Maximal coverage defines the effectiveness of vaccination campaigns. Over one year after the start of the devastating COVID-19 pandemic, countries around the globe are vaccinating those ages 16 and older, while vaccine-producing companies are conducting vaccine trials for children. Positivity and hope infuse vaccine distribution efforts, but as these initiatives ensue, attention is being drawn to the challenges of vaccine distribution, namely, those left behind.
Mass vaccination campaigns are critical to the introduction of new vaccines, to providing doses to those who may have missed routine doses, and to giving a second opportunity to those who may not have developed immunity. In each instance, with greater coverage comes stronger, more resilient communities. However, zero-dose children, or children who have not received any routine vaccinations, are often missed by these campaigns. With every child left unvaccinated, communities’ vulnerability to vaccine-preventable diseases escalates. Fortunately, in bracing for future vaccination efforts, we can look to previous initiatives to guide our efforts. In particular, the potential of geospatial data and technology to ensure all, including zero-dose children, are included.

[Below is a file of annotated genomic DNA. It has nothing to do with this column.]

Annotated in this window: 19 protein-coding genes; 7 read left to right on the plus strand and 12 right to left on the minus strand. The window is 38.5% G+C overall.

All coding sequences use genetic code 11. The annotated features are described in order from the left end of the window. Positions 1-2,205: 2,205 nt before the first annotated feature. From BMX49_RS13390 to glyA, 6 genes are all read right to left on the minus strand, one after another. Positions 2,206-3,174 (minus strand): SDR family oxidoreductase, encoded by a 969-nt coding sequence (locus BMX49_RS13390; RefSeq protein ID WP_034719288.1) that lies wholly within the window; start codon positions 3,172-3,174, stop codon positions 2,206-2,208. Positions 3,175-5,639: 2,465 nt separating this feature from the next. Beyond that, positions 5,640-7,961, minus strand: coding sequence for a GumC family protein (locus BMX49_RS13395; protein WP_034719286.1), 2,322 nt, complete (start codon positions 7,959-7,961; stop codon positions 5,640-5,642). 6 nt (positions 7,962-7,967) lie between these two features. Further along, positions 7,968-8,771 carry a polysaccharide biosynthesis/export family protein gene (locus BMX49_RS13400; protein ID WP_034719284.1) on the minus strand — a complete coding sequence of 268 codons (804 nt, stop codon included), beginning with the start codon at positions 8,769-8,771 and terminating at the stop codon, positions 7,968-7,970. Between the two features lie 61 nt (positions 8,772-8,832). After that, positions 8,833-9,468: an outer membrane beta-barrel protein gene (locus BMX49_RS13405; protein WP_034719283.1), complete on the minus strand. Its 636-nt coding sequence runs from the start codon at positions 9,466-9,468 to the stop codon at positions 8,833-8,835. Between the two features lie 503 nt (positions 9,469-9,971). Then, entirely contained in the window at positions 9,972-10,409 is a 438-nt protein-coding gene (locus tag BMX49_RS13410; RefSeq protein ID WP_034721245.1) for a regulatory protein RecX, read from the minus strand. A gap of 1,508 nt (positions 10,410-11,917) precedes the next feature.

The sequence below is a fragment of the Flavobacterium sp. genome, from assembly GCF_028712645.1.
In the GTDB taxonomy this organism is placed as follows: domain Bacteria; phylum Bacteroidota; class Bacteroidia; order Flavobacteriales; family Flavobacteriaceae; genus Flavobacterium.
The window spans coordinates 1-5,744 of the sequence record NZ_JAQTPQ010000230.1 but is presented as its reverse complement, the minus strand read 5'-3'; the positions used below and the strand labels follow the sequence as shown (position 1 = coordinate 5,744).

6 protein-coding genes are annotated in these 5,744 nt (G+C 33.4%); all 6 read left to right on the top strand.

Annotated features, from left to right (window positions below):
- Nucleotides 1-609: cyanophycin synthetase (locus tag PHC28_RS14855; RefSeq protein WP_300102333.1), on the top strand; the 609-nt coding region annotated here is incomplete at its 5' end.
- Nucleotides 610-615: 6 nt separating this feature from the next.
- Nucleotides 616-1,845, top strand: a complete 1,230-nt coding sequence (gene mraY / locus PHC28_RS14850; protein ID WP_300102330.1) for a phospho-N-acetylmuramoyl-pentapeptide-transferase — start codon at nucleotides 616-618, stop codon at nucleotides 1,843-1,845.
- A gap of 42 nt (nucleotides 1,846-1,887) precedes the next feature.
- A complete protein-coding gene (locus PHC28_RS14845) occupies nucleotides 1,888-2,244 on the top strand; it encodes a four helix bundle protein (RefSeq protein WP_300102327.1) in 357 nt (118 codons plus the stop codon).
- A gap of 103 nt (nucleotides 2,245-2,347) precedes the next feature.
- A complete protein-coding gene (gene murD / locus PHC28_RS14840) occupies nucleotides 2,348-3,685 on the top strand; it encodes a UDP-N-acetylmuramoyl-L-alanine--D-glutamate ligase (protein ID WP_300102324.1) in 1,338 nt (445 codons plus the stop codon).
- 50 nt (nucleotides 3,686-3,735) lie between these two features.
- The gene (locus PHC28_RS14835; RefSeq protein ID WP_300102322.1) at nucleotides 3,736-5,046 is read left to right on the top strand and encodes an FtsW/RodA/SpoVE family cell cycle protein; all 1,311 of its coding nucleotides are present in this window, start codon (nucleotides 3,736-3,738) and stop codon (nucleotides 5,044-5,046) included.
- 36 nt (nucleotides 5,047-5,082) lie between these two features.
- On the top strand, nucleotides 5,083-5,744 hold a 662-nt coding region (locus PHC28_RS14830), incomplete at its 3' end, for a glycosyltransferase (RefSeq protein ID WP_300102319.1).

From June through to December 2020, Akros, in partnership with Johns Hopkins University, Macha Research Trust, and the Zambia Ministry of Health, utilized spatial intelligence and the Reveal platform to identify and vaccinate zero-dose children following a nationwide Zambian vaccination campaign for measles and rubella.